With 15 months to go to the 2011 Rugby World Cup would anybody now bet against the All Blacks following their destruction of Australia in Melbourne.
Their third successive bonus point victory in the 2010 Tri-Nations means the title is virtually in the bag at the half-way mark and their 49-28 triumph made it 12 wins in a row for Richie McCaw’s men.
But what made the latest victory all the more impressive was the way in which the All Blacks took the Wallabies’ early salvo on the chin and responded immediately. Then, after going down to 14 men, they hit back with a try and secured their bonus point with a fourth try after only 35 minutes.
“Shock and awe” rugby, was the way in which the New Zealand Herald described the performance and it is hard to see anyone denying them the title. This was Australia’s eight successive defeat at the hands of their biggest rivals and that number looks set to rise to nine next weekend in Christchurch when another All Blacks victory will assure them of the title with two games left to play.
Rocky Elsom’s Aussies, who are not only gearing up for the World Cup next year, but also to receiving the British & Irish Lions in 2013, it promises to be a tricky week.
They lost try scoring wing Drew Mitchell to a red card, after Craig Joubert issued him with two yellows, and after the game their young centre Rob Horne was diagnosed with a fractured elbow.
But as brave as they were when reduced to 14 men – Mitchell was penalised for two reasonably innocuous offences, a dangerous tackle and then knocking the ball out of the hands of an All Black – they had no answer to New Zealand’s all action approach.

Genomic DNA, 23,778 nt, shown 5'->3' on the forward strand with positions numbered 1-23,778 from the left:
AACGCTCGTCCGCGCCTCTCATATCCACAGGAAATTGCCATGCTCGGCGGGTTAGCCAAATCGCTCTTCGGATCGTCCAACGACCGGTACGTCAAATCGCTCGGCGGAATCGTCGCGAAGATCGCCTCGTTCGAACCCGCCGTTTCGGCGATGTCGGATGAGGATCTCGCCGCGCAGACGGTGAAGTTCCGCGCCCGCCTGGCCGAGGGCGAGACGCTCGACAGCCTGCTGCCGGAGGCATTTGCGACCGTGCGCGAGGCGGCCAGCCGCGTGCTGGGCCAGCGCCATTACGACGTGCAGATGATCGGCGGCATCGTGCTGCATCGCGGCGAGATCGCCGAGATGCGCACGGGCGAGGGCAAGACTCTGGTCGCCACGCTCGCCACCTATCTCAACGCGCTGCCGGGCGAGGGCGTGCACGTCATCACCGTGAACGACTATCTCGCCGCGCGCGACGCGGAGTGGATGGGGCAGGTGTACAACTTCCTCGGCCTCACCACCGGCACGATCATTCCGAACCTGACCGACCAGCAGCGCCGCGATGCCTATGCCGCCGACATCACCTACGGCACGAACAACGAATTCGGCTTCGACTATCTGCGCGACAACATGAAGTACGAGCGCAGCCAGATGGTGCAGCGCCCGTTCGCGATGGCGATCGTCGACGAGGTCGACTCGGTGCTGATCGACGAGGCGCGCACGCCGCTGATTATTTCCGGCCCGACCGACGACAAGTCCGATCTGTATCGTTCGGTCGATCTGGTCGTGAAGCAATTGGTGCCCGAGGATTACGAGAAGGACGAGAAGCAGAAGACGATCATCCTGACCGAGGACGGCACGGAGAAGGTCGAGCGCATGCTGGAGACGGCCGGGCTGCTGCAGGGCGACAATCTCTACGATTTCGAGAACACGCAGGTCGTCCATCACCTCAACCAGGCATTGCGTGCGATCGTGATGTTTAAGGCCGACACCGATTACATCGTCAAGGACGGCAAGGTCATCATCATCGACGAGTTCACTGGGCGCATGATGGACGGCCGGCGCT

Even though the home side did their best to rattle their old foes at the start, they were never able to fluster the All Blacks. An early Matt Giteau penalty was followed by a brilliant charge down try by Mitchell and the home crowd was filled with hope.
Yet no sooner had Dan Carter been embarrassed by Mitchell’s charge down of his kick out of the 22, than he made amends – in the very next passage of play. The All Blacks re-started to the home 22, the Wallaby forwards tidied up, but Giteau opted not to kick out of his 22 and give that job to Berrick Barnes.
As he shaped to kick from his 22, so Carter pounced, charged down the kick and re-gathered to score a try which he also converted. That response, coupled with the try from McCaw when his side ha just lost prop Owen Franks to the sin-bin, epitomised the mental toughness and competitive nature of the New Zealanders.
There were two tries for veteran full back Mils Muliaina, one each from wings Cory Jane and Joe Rokocoko and another from replacement prop Corey Flynn, while Carter plundered 19 points in the match.
It was 32-14 at the break, but at least the home side demonstrated some steel in the second half despite losing Mitchell early on. In fact, the second half ended up 17-14 to the visitors as Adam Ashley-Cooper and the skipper Elsom crossed for home tries.
It will need more, much more, of that second half spirit to end their losing run against the All Blacks on Saturday and, with the recent demise of the world champion Springboks, can anyone stop New Zealand’s march to their moment of destiny on home soil next year?
In 1987, David Kirk’s All Blacks were able to win the World Cup in their own backyard but, since then, the title has gone everywhere else other than New Zealand. The pressure is definitely on coach Graham Henry and his brilliant captain McCaw to deliver the goods in 2011 and, at the moment, they appear to be relishing the high levels of expectancy.